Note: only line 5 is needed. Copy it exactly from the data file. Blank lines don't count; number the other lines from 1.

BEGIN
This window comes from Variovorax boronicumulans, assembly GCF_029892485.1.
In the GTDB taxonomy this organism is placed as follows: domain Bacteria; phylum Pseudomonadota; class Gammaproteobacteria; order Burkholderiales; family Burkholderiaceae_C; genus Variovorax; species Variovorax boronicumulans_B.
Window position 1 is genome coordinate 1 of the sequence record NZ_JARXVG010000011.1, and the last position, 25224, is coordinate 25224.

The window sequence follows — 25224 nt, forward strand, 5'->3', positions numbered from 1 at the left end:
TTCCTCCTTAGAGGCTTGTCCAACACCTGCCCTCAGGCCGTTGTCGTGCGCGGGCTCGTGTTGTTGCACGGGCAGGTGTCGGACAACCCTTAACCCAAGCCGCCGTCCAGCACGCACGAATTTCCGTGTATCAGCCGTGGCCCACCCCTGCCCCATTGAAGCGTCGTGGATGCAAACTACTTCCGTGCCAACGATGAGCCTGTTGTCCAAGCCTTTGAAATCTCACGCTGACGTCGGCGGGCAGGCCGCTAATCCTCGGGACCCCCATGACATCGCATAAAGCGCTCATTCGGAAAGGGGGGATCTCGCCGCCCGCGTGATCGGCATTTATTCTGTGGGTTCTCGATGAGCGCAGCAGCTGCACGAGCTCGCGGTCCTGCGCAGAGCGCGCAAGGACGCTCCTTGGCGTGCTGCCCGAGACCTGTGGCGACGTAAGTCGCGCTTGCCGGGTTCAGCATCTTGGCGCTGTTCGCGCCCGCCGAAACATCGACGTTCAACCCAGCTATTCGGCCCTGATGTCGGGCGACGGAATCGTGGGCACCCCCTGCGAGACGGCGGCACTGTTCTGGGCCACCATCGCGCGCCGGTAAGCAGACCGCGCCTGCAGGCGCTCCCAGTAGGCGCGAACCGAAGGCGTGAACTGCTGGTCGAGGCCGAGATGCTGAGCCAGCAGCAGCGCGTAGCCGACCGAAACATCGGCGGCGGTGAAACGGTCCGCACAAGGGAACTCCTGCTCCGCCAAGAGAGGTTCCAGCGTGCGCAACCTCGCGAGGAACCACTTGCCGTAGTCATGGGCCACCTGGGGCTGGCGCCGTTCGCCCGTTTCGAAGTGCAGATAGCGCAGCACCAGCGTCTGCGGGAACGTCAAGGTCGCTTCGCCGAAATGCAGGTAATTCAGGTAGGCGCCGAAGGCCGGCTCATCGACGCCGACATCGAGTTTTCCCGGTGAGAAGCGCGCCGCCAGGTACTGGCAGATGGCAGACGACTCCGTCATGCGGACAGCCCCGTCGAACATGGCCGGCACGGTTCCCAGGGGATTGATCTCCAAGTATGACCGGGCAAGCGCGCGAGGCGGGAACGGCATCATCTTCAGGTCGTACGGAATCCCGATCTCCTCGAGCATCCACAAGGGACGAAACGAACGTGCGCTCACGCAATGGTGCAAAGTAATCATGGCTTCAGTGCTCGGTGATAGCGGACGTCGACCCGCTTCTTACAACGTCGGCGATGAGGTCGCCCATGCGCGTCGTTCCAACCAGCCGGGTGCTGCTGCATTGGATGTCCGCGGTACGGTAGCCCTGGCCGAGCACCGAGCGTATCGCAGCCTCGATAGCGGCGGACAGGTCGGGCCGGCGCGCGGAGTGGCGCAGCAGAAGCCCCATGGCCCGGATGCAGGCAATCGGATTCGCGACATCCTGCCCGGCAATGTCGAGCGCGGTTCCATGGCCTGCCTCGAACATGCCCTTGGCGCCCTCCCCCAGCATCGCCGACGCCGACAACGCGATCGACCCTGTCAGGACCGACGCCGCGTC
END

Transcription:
TTCCTCCTTAGAGGCTTGTCCAACACCTGCCCTCAGGCCGTTGTCGTGCGCGGGCTCGTGTTGTTGCACGGGCAGGTGTCGGACAACCCTTAACCCAAGCCGCCGTCCAGCACGCACGAATTTCCGTGTATCAGCCGTGGCCCACCCCTGCCCCATTGAAGCGTCGTGGATGCAAACTACTTCCGTGCCAACGATGAGCCTGTTGTCCAAGCCTTTGAAATCTCACGCTGACGTCGGCGGGCAGGCCGCTAATCCTCGGGACCCCCATGACATCGCATAAAGCGCTCATTCGGAAAGGGGGGATCTCGCCGCCCGCGTGATCGGCATTTATTCTGTGGGTTCTCGATGAGCGCAGCAGCTGCACGAGCTCGCGGTCCTGCGCAGAGCGCGCAAGGACGCTCCTTGGCGTGCTGCCCGAGACCTGTGGCGACGTAAGTCGCGCTTGCCGGGTTCAGCATCTTGGCGCTGTTCGCGCCCGCCGAAACATCGACGTTCAACCCAGCTATTCGGCCCTGATGTCGGGCGACGGAATCGTGGGCACCCCCTGCGAGACGGCGGCACTGTTCTGGGCCACCATCGCGCGCCGGTAAGCAGACCGCGCCTGCAGGCGCTCCCAGTAGGCGCGAACCGAAGGCGTGAACTGCTGGTCGAGGCCGAGATGCTGAGCCAGCAGCAGCGCGTAGCCGACCGAAACATCGGCGGCGGTGAAACGGTCCGCACAAGGGAACTCCTGCTCCGCCAAGAGAGGTTCCAGCGTGCGCAACCTCGCGAGGAACCACTTGCCGTAGTCATGGGCCACCTGGGGCTGGCGCCGTTCGCCCGTTTCGAAGTGCAGATAGCGCAGCACCAGCGTCTGCGGGAACGTCAAGGTCGCTTCGCCGAAATGCAGGTAATTCAGGTAGGCGCCGAAGGCCGGCTCATCGACGCCGACATCGAGTTTTCCCGGTGAGAAGCGCGCCGCCAGGTACTGGCAGATGGCAGACGACTCCGTCATGCGGACAGCCCCGTCGAACATGGCCGGCACGGTTCCCAGGGGATTGATCTCCAAGTATGACCGGGCAAGCGCGCGAGGCGGGAACGGCATCATCTTCAGGTCGTACGGAATCCCGATCTCCTCGAGCATCCACAAGGGACGAAACGAACGTGCGCTCACGCAATGGTGCAAAGTAATCATGGCTTCAGTGCTCGGTGATAGCGGACGTCGACCCGCTTCTTACAACGTCGGCGATGAGGTCGCCCATGCGCGTCGTTCCAACCAGCCGGGTGCTGCTGCATTGGATGTCCGCGGTACGGTAGCCCTGGCCGAGCACCGAGCGTATCGCAGCCTCGATAGCGGCGGACAGGTCGGGCCGGCGCGCGGAGTGGCGCAGCAGAAGCCCCATGGCCCGGATGCAGGCAATCGGATTCGCGACATCCTGCCCGGCAATGTCGAGCGCGGTTCCATGGCCTGCCTCGAACATGCCCTTGGCGCCCTCCCCCAGCATCGCCGACGCCGACAACGCGATCGACCCTGTCAGGACCGACGCCGCGTC